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Home > Alberta's Resource Inventory > Hydrocarbons > Crude Oil > Land Use > Surface Rights

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Surface Rights

In addition to mineral rights and joint ventures, land departments must arrange surface access agreements for seismic surveys, well sites, access roads and pipelines with the parties directly affected by exploration activities. These may include: land owners, other oil and gas companies, government departments, grazing lease holders and forestry companies. In areas where there are Aboriginal interests, such as land claims, settlements or reserves, First Nations communities are consulted regarding impacts of the proposed oil and gas activity on Aboriginal rights.

Strict laws apply to an oil and gas company's use of surface rights. The company must lease the land from the surface owner, establish an annual rental fee for use of the land, and agree to pay for all damages or inconvenience caused by the presence of equipment or facilities. After operations cease, the company must reclaim agricultural land to "equivalent land capability" as regulated by most Canadian jurisdictions. If surface access cannot be negotiated for Crown mineral rights, right of entry may be obtained through a process known as "surface rights arbitration" whereby a quasi-judicial board can grant right-of-entry and rule on matters of compensation.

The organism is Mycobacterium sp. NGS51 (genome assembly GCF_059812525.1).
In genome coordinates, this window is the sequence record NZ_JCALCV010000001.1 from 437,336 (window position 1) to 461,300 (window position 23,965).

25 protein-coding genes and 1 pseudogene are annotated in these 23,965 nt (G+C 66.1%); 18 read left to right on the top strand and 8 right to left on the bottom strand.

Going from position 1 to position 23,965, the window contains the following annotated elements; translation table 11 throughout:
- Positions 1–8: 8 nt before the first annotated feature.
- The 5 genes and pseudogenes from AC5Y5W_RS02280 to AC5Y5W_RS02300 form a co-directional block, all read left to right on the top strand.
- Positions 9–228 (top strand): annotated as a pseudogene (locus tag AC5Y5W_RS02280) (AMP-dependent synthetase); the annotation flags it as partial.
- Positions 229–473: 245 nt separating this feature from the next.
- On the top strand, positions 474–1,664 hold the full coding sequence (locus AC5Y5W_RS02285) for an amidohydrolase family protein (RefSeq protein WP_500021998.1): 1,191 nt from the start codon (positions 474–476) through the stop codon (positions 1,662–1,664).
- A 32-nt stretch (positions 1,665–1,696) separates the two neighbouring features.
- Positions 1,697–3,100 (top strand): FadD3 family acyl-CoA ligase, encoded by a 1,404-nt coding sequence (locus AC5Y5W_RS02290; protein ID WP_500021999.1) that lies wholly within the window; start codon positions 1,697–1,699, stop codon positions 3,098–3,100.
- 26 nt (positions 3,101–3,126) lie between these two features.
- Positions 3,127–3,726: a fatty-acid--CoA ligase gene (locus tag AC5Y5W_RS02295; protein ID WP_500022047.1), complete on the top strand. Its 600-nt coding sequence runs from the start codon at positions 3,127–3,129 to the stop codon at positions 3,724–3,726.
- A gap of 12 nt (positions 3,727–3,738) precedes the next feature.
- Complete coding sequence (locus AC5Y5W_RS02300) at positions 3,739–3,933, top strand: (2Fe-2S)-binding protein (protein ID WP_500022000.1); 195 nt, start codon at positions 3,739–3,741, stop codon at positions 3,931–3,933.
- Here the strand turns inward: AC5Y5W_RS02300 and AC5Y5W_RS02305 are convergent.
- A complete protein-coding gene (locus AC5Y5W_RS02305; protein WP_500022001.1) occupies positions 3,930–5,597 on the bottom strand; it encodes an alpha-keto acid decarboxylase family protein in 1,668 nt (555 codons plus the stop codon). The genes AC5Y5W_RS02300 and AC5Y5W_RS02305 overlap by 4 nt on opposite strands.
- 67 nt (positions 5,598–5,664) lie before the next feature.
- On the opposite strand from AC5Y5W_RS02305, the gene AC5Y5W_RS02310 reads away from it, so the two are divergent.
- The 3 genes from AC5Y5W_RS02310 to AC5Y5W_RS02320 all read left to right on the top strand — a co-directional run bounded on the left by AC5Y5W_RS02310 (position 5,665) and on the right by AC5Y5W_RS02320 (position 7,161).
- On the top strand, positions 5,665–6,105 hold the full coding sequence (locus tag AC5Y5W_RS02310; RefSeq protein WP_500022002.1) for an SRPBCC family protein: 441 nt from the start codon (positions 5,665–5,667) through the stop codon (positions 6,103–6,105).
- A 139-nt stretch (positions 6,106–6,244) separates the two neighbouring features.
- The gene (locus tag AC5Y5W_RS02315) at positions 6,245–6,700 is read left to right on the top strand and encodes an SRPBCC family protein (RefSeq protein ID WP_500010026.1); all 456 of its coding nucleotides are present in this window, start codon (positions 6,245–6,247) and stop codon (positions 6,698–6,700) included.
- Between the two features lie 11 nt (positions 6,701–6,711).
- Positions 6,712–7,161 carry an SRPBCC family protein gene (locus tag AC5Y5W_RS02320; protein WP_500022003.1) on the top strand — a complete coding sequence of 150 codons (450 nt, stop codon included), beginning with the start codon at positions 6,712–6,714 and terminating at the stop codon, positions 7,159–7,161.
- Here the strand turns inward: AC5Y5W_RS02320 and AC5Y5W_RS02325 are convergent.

Companies try to locate wells, roads and pipelines where they will have the least impact on nearby residents and the environment. Topsoil is removed and stockpiled for use in eventual reclamation. The cleared area around the well, sometimes referred to as the "lease," is fenced off both to protect facilities and avoid harm to human or animal trespassers.

Petroleum Communication Foundation. Our Petroleum Challenge: Exploring Canada's Oil and Gas Industry, Sixth Edition. Calgary: Petroleum Communication Foundation, 1999. With permission from the Centre for Energy.



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